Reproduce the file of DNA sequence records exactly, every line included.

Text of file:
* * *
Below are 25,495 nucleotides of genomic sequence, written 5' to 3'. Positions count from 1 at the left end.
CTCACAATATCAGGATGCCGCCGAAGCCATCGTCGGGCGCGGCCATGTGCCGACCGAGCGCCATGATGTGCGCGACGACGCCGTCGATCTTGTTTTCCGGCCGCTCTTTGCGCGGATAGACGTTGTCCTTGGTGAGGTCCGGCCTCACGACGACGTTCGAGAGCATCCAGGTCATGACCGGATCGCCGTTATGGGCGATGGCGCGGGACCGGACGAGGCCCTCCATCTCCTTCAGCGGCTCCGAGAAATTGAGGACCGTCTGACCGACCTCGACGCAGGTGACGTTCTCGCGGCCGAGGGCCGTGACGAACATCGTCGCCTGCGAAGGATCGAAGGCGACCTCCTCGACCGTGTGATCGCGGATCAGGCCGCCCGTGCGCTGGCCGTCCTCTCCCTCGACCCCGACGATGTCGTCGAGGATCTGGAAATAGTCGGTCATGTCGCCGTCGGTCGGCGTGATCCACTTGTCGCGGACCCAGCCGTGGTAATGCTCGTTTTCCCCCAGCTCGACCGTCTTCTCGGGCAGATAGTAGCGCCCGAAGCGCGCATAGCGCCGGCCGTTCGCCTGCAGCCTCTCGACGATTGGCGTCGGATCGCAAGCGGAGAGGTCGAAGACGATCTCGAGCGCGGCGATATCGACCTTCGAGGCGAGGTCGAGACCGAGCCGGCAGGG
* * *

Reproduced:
Below are 25,495 nucleotides of genomic sequence, written 5' to 3'. Positions count from 1 at the left end.
CTCACAATATCAGGATGCCGCCGAAGCCATCGTCGGGCGCGGCCATGTGCCGACCGAGCGCCATGATGTGCGCGACGACGCCGTCGATCTTGTTTTCCGGCCGCTCTTTGCGCGGATAGACGTTGTCCTTGGTGAGGTCCGGCCTCACGACGACGTTCGAGAGCATCCAGGTCATGACCGGATCGCCGTTATGGGCGATGGCGCGGGACCGGACGAGGCCCTCCATCTCCTTCAGCGGCTCCGAGAAATTGAGGACCGTCTGACCGACCTCGACGCAGGTGACGTTCTCGCGGCCGAGGGCCGTGACGAACATCGTCGCCTGCGAAGGATCGAAGGCGACCTCCTCGACCGTGTGATCGCGGATCAGGCCGCCCGTGCGCTGGCCGTCCTCTCCCTCGACCCCGACGATGTCGTCGAGGATCTGGAAATAGTCGGTCATGTCGCCGTCGGTCGGCGTGATCCACTTGTCGCGGACCCAGCCGTGGTAATGCTCGTTTTCCCCCAGCTCGACCGTCTTCTCGGGCAGATAGTAGCGCCCGAAGCGCGCATAGCGCCGGCCGTTCGCCTGCAGCCTCTCGACGATTGGCGTCGGATCGCAAGCGGAGAGGTCGAAGACGATCTCGAGCGCGGCGATATCGACCTTCGAGGCGAGGTCGAGACCGAGCCGGCAGGG